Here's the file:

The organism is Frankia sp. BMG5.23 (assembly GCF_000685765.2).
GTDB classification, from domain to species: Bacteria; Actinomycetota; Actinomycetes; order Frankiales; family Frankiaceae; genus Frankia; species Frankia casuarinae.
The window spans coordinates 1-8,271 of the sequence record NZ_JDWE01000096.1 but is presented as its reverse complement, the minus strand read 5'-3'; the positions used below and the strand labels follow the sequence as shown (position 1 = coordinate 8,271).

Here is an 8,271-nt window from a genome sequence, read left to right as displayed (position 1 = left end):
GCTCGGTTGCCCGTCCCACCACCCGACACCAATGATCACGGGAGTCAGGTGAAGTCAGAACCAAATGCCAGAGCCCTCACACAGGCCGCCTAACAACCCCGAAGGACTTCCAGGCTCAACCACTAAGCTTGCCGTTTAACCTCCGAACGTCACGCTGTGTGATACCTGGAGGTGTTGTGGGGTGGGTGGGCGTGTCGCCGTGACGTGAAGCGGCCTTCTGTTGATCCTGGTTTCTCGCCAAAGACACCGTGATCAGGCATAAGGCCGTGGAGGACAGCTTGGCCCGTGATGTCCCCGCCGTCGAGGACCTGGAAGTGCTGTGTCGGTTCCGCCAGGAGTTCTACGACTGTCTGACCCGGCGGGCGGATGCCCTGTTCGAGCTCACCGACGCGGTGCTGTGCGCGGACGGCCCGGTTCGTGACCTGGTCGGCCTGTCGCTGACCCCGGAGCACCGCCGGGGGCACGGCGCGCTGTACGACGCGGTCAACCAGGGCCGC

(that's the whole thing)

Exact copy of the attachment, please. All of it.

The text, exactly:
The organism is Frankia sp. BMG5.23 (assembly GCF_000685765.2).
GTDB classification, from domain to species: Bacteria; Actinomycetota; Actinomycetes; order Frankiales; family Frankiaceae; genus Frankia; species Frankia casuarinae.
The window spans coordinates 1-8,271 of the sequence record NZ_JDWE01000096.1 but is presented as its reverse complement, the minus strand read 5'-3'; the positions used below and the strand labels follow the sequence as shown (position 1 = coordinate 8,271).

Here is an 8,271-nt window from a genome sequence, read left to right as displayed (position 1 = left end):
GCTCGGTTGCCCGTCCCACCACCCGACACCAATGATCACGGGAGTCAGGTGAAGTCAGAACCAAATGCCAGAGCCCTCACACAGGCCGCCTAACAACCCCGAAGGACTTCCAGGCTCAACCACTAAGCTTGCCGTTTAACCTCCGAACGTCACGCTGTGTGATACCTGGAGGTGTTGTGGGGTGGGTGGGCGTGTCGCCGTGACGTGAAGCGGCCTTCTGTTGATCCTGGTTTCTCGCCAAAGACACCGTGATCAGGCATAAGGCCGTGGAGGACAGCTTGGCCCGTGATGTCCCCGCCGTCGAGGACCTGGAAGTGCTGTGTCGGTTCCGCCAGGAGTTCTACGACTGTCTGACCCGGCGGGCGGATGCCCTGTTCGAGCTCACCGACGCGGTGCTGTGCGCGGACGGCCCGGTTCGTGACCTGGTCGGCCTGTCGCTGACCCCGGAGCACCGCCGGGGGCACGGCGCGCTGTACGACGCGGTCAACCAGGGCCGC